NEW YORK (TheStreet) -- A part of the financial-regulation bill, passed by the Senate yesterday, is a change in the interchange fee for debit cards. The change could benefit retailers but hurt banks and possibly harm consumers.
Under the legislation, the interchange fee that retailers must pay issuers and banks for debit-card transactions would be decreased. Currently, that fee is about 2% of every transaction. According to a recent study by the Nilson Report, interchange fees paid by merchants for
debit transactions totaled nearly $20 billion in 2009. The legislation would not affect the interchange fee levied on credit cards.
How will interchange regulations affect consumers, retailers and banks?
1. Less convenient payments for small purchases. Credit cards make payments fast and easy, and we use them for the majority of our purchases regardless of the amount. Interchange regulations will allow retailers to set the minimum purchase price at $10 for credit card purchases. Shoppers must use cash for small purchases.
While minimum payments may be inconvenient for consumers, permission to set minimum payments is good news for small retailers. Currently, retailers are required to accept cards for all purchases no matter how small the price. The minimum fees are so high that retailers often lose money on the small purchases with small profit margins.
2. Consumers may save money with cash discounts. Merchants will be able to offer discounts to people who pay with cash, checks or debit cards. However, the regulations do not require merchants to pass savings to consumers.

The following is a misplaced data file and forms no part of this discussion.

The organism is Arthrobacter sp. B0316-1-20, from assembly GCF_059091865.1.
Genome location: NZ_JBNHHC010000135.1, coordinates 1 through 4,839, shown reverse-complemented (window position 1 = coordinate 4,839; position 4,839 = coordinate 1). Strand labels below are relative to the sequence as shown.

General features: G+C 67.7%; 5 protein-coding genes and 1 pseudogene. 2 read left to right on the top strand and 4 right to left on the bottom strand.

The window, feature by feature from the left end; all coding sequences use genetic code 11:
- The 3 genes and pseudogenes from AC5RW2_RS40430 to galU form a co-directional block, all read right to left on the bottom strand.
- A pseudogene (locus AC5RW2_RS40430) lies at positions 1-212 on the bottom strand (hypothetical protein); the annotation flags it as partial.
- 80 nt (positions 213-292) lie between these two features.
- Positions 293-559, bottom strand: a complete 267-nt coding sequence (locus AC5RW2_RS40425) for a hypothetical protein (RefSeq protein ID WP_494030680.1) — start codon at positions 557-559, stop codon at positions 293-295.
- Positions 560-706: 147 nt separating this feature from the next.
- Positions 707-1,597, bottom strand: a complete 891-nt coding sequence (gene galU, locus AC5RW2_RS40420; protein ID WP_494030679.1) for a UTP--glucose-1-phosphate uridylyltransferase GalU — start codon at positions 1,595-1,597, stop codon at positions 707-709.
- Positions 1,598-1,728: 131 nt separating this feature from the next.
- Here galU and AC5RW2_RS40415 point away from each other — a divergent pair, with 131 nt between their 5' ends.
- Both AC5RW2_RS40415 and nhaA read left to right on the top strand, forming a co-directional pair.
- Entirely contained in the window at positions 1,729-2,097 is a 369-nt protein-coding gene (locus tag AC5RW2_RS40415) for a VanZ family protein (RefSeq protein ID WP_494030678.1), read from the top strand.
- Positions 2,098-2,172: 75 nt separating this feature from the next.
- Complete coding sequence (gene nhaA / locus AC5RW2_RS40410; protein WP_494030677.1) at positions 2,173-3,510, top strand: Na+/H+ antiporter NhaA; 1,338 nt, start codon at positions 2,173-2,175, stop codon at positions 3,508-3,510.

3. Lower prices could lead to lower debt. Interchange fees add approximately 2% to the price of goods. Ideally, merchants will lower prices if they don't have to pay the fee. But, again, retailers are not required to pass the savings on to consumers.
4. New or higher fees for bank accounts. Banks will lose billions of dollars from this change in interchange fees and they will look for new ways to replace that revenue. It is possible the decrease in interchange fee revenue could mean higher fee payments for consumers with bank accounts. Wells Fargo ended free checking account on July 1, and
Bank of America
is testing new fees to be added by the end of the year. Other banks may follow.
5. A reduction or elimination of rewards for debit cards. Since some issuers have claimed that interchange fees fund the rewards programs, expect rewards from debit cards to shrink. Banks will likely not fund rewards out of their own pocket.
6. A possible reduction in rewards for tax and college tuition payments. Governments and colleges can set maximums for credit card payments to reduce their own interchange fees. This will limit the points or cash rebates available for those who pay taxes or tuition with a credit card.
While the government wants to regulate these billions of dollars, there is uncertainty about how much lower the fee will be. The bill requires that it be "reasonable and proportional" to the cost of processing the transaction. The Fed has the fee-setting authority and has not announced what it will be. The Fed will not directly regulate the network transaction fees that Visa and MasterCard charge banks. (Debit card transactions currently have uncapped fees, which sometimes reach 2% or more of the amount purchased.)
If the bill is signed by the president, it will be sent to the Federal Reserve to draft regulations within nine months. The new rates would go into effect 12 months after the bill is signed.
-- Reported by Bill Hardekopf of LowCards.com.
Bill Hardekopf is the chief executive officer of
, which compares and rates more than 1,000 credit cards. He is the co-author of "The Credit Card Guidebook."